I commit to going to the OA meeting Saturday morning. I commit to asking someone to sponsor me, if not forever, at least temporarily. I commit to working the steps. I commit to posting here and checking in more regularly. I commit to (gulp) putting away the scale and only weighing once a month.

Honestly, this feels pretty miserable, but I suspect that these commitments will be my salvation.


Down in Sunny San Diego said...

Thank you for being honest about your feelings and checking in. I did notice you hadn't posted in a while (I do read your blog) and wondered if you were struggling. As you know, we are as sick as our secrets. I tell you, the most humbling thing that I did when I was in relapse but was a major breakthrough for me was to talk about what was going on at the group level. I remember sharing at a meeting that I was lying to everyone, that I had broken my abstinence and couldn't admit it, that I had gained weight and was pretending it wasn't happening and that I desperately needed help. Being vulnerable is really hard, but it brings you to your knees in a way that just allows you to breathe again. Sometimes we have to do things that feel completely uncomfortable and against our nature. I have to always ask myself how willing I am to go to any lengths. I certainly did that with food! One day at a time, my friend ;-)

Charlie O. Edinburgh said...

Thanks! I'm grateful for your support.

Jess said...

Hey Charlie,

I have felt like a heel since I wrote that, especially since I, personally, have been struggling with my spiritual recovery and have been putting off finishing my Fourth Step.

However, I also know some day my comment will apply to me, and I hope that you'll be ready to remind me that it's my life I'm saving--inside and out--when I work the program to the best of my ability.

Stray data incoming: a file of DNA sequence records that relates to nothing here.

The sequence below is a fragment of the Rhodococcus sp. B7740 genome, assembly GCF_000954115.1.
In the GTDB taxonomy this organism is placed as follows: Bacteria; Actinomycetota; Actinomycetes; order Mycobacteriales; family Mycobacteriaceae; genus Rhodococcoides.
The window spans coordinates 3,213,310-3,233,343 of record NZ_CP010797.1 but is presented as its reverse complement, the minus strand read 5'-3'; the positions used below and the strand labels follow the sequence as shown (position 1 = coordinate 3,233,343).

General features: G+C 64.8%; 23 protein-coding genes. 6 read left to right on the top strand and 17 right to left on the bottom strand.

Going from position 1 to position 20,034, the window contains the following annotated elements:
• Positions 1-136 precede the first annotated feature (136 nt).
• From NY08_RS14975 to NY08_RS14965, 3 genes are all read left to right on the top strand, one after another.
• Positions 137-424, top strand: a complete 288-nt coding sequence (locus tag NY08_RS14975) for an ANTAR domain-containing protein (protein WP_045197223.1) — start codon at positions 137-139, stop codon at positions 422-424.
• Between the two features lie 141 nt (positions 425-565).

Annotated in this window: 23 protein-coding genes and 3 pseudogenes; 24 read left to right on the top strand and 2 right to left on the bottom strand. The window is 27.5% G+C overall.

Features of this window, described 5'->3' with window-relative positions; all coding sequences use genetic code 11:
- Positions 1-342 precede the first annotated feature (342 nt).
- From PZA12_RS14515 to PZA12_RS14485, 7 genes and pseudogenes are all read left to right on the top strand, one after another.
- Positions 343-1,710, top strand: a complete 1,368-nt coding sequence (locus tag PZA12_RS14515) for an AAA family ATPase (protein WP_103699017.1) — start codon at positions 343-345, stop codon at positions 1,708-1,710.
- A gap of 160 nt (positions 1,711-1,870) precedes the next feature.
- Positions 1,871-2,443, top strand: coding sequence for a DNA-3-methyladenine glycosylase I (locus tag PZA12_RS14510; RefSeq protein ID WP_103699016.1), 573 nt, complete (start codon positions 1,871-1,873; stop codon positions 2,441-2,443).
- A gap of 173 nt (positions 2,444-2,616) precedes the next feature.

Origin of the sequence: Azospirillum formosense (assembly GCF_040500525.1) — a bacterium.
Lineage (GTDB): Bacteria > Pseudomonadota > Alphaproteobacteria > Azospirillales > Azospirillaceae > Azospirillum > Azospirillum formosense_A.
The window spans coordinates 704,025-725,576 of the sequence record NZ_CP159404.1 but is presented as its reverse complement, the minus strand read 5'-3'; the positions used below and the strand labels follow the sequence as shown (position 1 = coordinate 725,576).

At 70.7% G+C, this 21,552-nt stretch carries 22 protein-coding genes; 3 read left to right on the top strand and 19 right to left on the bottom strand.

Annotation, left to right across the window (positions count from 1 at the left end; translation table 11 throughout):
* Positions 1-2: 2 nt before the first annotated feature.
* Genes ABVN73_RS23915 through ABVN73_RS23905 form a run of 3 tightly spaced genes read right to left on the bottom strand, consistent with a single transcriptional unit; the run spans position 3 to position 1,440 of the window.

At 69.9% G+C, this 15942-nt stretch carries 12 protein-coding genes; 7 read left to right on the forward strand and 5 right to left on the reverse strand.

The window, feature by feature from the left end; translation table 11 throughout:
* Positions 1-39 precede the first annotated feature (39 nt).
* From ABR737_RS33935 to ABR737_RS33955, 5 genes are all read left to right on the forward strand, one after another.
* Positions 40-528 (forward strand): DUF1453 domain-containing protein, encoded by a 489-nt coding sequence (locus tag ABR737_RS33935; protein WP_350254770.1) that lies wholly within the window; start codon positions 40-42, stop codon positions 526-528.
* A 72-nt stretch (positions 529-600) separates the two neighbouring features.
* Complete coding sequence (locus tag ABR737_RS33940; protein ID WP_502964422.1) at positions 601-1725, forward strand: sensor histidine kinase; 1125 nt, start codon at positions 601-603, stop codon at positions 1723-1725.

Yours was the blog that brought me knowledge I needed about abstinence and recovery and your blog revealed that it is a fleeting victory if we're not in the fight each and every day. It hurt to see you in pain, and I put my personality before my principles and hurt you more. I could have been more tactful, more polite, more an ambassador than an arbiter of OA. I'm glad it helped in its way, but I'm sad that I was so rough and I was wrong.

I guess the fear of relapse is something I need to work through in my recovery. And I am so happy that you're going back to meetings. I know that without my meetings (and the service I've committed to so I can lock myself into regular attendance in both), I would be walking a slow road to the grave.

And yes, I admire you very much, still, because you're not giving up. You're showing me that if I slip this morning, this afternoon can be lived Just for Today. Pretty inspiring, and I am looking forward to reading you regularly again--even if you're just checking in to write how your day went.

Charlie O. Edinburgh said...

Thank you, Jess. I appreciate your support and help. I am grateful even for the "hurtful" comments. When I said "I almost cried," I meant because I was touched... just to be clear. I appreciated your words. And I am glad you were bold enough to type them.